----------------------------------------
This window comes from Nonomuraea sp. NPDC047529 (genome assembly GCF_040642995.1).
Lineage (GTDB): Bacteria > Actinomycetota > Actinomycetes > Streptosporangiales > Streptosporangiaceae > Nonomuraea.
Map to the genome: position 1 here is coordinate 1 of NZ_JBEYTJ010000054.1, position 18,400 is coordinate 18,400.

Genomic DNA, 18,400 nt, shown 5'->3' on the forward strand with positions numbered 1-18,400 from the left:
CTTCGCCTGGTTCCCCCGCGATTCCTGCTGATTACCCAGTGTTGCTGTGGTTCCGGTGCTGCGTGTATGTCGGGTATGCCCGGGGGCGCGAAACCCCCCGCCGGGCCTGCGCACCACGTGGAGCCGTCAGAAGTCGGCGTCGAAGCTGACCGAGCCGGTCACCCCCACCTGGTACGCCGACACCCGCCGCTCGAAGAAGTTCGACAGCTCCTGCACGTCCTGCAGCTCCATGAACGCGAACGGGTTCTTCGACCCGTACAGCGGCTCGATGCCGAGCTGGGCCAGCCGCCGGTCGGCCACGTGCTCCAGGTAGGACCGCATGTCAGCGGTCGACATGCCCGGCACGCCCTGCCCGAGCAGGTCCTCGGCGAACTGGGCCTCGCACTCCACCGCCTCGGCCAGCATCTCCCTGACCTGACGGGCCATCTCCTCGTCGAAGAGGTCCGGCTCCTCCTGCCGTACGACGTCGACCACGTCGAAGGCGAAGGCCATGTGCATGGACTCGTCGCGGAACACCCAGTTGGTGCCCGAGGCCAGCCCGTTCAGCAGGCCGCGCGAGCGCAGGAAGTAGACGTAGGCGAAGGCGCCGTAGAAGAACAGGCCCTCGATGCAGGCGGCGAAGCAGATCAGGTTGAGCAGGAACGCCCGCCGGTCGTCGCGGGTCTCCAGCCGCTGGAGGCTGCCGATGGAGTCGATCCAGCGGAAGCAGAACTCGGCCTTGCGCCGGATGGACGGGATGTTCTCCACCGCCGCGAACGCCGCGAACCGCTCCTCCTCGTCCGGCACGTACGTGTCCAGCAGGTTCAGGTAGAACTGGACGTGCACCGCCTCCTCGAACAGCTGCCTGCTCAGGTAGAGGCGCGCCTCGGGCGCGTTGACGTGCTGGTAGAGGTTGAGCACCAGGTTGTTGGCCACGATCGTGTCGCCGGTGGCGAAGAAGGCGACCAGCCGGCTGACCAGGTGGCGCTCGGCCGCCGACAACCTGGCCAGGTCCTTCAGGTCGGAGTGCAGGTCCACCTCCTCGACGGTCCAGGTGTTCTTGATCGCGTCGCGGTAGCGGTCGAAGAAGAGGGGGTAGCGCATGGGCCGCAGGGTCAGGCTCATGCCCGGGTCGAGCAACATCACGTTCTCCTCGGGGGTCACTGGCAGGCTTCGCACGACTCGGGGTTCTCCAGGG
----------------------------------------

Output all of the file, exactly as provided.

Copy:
This window comes from Nonomuraea sp. NPDC047529 (genome assembly GCF_040642995.1).
Lineage (GTDB): Bacteria > Actinomycetota > Actinomycetes > Streptosporangiales > Streptosporangiaceae > Nonomuraea.
Map to the genome: position 1 here is coordinate 1 of NZ_JBEYTJ010000054.1, position 18,400 is coordinate 18,400.

Genomic DNA, 18,400 nt, shown 5'->3' on the forward strand with positions numbered 1-18,400 from the left:
CTTCGCCTGGTTCCCCCGCGATTCCTGCTGATTACCCAGTGTTGCTGTGGTTCCGGTGCTGCGTGTATGTCGGGTATGCCCGGGGGCGCGAAACCCCCCGCCGGGCCTGCGCACCACGTGGAGCCGTCAGAAGTCGGCGTCGAAGCTGACCGAGCCGGTCACCCCCACCTGGTACGCCGACACCCGCCGCTCGAAGAAGTTCGACAGCTCCTGCACGTCCTGCAGCTCCATGAACGCGAACGGGTTCTTCGACCCGTACAGCGGCTCGATGCCGAGCTGGGCCAGCCGCCGGTCGGCCACGTGCTCCAGGTAGGACCGCATGTCAGCGGTCGACATGCCCGGCACGCCCTGCCCGAGCAGGTCCTCGGCGAACTGGGCCTCGCACTCCACCGCCTCGGCCAGCATCTCCCTGACCTGACGGGCCATCTCCTCGTCGAAGAGGTCCGGCTCCTCCTGCCGTACGACGTCGACCACGTCGAAGGCGAAGGCCATGTGCATGGACTCGTCGCGGAACACCCAGTTGGTGCCCGAGGCCAGCCCGTTCAGCAGGCCGCGCGAGCGCAGGAAGTAGACGTAGGCGAAGGCGCCGTAGAAGAACAGGCCCTCGATGCAGGCGGCGAAGCAGATCAGGTTGAGCAGGAACGCCCGCCGGTCGTCGCGGGTCTCCAGCCGCTGGAGGCTGCCGATGGAGTCGATCCAGCGGAAGCAGAACTCGGCCTTGCGCCGGATGGACGGGATGTTCTCCACCGCCGCGAACGCCGCGAACCGCTCCTCCTCGTCCGGCACGTACGTGTCCAGCAGGTTCAGGTAGAACTGGACGTGCACCGCCTCCTCGAACAGCTGCCTGCTCAGGTAGAGGCGCGCCTCGGGCGCGTTGACGTGCTGGTAGAGGTTGAGCACCAGGTTGTTGGCCACGATCGTGTCGCCGGTGGCGAAGAAGGCGACCAGCCGGCTGACCAGGTGGCGCTCGGCCGCCGACAACCTGGCCAGGTCCTTCAGGTCGGAGTGCAGGTCCACCTCCTCGACGGTCCAGGTGTTCTTGATCGCGTCGCGGTAGCGGTCGAAGAAGAGGGGGTAGCGCATGGGCCGCAGGGTCAGGCTCATGCCCGGGTCGAGCAACATCACGTTCTCCTCGGGGGTCACTGGCAGGCTTCGCACGACTCGGGGTTCTCCAGGG